US researchers failed to disclose risks of newborn study, finds government officeBMJ 2013; 346 doi: https://doi.org/10.1136/bmj.f2367 (Published 12 April 2013) Cite this as: BMJ 2013;346:f2367
- Michael McCarthy
Researchers who enrolled more than 1300 premature newborns in a study to identify the optimum levels of blood oxygen saturation did not adequately disclose to parents the risks of eye damage, neurological impairment, and death that study participation posed, the United States Office of Human Research Protections (OHRP) has found.
The study was part of the influential Surfactant, Positive Pressure, and Oxygenation Randomized Trial (SUPPORT) study that also looked at the use of continuous positive airway pressure and surfactant in these patients.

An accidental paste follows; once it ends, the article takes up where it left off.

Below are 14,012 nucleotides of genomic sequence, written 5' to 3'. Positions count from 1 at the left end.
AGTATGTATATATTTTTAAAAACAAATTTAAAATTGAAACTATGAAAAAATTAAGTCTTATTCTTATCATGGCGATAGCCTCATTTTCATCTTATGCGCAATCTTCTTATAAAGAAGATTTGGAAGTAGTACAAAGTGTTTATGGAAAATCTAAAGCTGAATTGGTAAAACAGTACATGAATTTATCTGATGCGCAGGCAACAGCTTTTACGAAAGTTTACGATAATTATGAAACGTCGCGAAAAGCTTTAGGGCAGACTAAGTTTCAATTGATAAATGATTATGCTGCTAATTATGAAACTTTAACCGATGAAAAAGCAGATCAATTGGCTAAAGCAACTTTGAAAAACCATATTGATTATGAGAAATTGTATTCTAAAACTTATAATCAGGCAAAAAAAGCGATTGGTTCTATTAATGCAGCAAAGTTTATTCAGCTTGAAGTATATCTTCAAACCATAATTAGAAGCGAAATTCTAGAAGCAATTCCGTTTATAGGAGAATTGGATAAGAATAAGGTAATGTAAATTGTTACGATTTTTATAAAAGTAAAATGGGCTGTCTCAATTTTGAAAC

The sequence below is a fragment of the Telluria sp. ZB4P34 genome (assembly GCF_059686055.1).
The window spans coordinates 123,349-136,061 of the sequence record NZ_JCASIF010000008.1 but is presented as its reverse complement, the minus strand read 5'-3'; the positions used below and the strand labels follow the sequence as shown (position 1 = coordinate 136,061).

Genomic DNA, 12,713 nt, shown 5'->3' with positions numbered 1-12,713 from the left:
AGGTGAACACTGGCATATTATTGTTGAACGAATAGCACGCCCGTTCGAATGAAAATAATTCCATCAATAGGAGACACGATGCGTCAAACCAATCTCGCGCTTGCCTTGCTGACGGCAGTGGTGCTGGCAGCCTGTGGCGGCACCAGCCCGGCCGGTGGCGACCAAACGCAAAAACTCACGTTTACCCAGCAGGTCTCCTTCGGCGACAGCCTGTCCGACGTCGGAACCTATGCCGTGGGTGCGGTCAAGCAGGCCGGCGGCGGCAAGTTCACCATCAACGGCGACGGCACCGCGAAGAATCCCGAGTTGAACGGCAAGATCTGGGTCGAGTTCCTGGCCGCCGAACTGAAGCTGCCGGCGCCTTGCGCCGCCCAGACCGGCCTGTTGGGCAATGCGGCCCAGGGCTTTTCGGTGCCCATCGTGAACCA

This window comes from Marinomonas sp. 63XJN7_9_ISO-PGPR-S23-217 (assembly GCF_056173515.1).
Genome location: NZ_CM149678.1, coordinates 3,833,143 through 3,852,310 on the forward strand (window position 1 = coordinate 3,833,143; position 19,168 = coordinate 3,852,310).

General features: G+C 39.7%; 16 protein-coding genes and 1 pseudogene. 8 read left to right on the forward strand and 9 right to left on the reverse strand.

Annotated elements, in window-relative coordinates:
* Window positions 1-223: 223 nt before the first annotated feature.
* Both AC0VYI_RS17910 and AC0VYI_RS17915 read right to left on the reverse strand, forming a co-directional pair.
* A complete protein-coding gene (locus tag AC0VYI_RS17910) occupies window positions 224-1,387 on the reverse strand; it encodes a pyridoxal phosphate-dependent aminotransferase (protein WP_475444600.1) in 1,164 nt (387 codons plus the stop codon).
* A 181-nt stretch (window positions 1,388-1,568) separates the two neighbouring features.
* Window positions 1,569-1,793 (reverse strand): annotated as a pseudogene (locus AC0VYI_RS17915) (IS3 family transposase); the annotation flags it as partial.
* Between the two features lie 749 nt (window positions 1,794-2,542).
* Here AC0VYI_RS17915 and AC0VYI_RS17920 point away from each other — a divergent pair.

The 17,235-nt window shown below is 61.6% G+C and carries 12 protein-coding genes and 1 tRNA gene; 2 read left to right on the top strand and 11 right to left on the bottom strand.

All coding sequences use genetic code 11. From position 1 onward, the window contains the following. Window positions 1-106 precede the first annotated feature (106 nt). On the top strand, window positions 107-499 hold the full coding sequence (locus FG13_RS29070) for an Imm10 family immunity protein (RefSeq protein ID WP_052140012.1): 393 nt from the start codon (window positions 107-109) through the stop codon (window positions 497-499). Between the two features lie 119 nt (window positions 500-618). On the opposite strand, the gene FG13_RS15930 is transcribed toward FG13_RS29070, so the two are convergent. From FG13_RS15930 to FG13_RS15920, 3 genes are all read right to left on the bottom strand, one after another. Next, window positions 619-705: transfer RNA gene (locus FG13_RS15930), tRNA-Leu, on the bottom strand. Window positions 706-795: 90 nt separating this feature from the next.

The OHRP detailed its concerns about the study’s arm relating to blood oxygen saturation in a letter on 7 March to Richard Marchase, vice president for Research and Economic Development at the University of Alabama at Birmingham, which was the lead site for that portion of the study.1
The letter was written by Lisa Buchanan, compliance oversight coordinator at OHRP.
In the part of the trial criticized in the OHRP review, premature infants of low birth weight …
Log in using your username and password
Log in through your institution
Register for a free trial to thebmj.com to receive unlimited access to all content on thebmj.com for 14 days.
Sign up for a free trial